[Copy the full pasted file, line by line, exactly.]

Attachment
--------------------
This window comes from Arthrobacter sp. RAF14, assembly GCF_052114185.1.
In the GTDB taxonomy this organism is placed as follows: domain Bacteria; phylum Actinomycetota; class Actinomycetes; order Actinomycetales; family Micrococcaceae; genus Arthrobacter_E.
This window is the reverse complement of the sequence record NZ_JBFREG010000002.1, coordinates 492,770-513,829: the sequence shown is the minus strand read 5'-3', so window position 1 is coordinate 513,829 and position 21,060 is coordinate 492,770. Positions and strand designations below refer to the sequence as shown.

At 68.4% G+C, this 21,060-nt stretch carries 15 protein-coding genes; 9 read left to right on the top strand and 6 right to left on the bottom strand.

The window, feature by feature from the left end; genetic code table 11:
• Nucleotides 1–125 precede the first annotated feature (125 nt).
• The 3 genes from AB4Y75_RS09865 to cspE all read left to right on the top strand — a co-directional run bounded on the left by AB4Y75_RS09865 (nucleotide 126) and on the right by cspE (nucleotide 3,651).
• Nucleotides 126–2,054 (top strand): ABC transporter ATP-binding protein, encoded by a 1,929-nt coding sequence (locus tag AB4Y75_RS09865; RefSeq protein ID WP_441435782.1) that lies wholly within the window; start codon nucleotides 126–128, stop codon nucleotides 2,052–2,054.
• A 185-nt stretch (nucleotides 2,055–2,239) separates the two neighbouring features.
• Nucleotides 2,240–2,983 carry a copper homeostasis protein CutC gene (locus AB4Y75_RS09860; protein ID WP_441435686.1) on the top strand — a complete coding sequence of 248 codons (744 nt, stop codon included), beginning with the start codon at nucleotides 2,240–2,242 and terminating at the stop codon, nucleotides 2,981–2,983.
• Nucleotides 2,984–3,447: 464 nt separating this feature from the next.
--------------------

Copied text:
This window comes from Arthrobacter sp. RAF14, assembly GCF_052114185.1.
In the GTDB taxonomy this organism is placed as follows: domain Bacteria; phylum Actinomycetota; class Actinomycetes; order Actinomycetales; family Micrococcaceae; genus Arthrobacter_E.
This window is the reverse complement of the sequence record NZ_JBFREG010000002.1, coordinates 492,770-513,829: the sequence shown is the minus strand read 5'-3', so window position 1 is coordinate 513,829 and position 21,060 is coordinate 492,770. Positions and strand designations below refer to the sequence as shown.

At 68.4% G+C, this 21,060-nt stretch carries 15 protein-coding genes; 9 read left to right on the top strand and 6 right to left on the bottom strand.

The window, feature by feature from the left end; genetic code table 11:
• Nucleotides 1–125 precede the first annotated feature (125 nt).
• The 3 genes from AB4Y75_RS09865 to cspE all read left to right on the top strand — a co-directional run bounded on the left by AB4Y75_RS09865 (nucleotide 126) and on the right by cspE (nucleotide 3,651).
• Nucleotides 126–2,054 (top strand): ABC transporter ATP-binding protein, encoded by a 1,929-nt coding sequence (locus tag AB4Y75_RS09865; RefSeq protein ID WP_441435782.1) that lies wholly within the window; start codon nucleotides 126–128, stop codon nucleotides 2,052–2,054.
• A 185-nt stretch (nucleotides 2,055–2,239) separates the two neighbouring features.
• Nucleotides 2,240–2,983 carry a copper homeostasis protein CutC gene (locus AB4Y75_RS09860; protein ID WP_441435686.1) on the top strand — a complete coding sequence of 248 codons (744 nt, stop codon included), beginning with the start codon at nucleotides 2,240–2,242 and terminating at the stop codon, nucleotides 2,981–2,983.
• Nucleotides 2,984–3,447: 464 nt separating this feature from the next.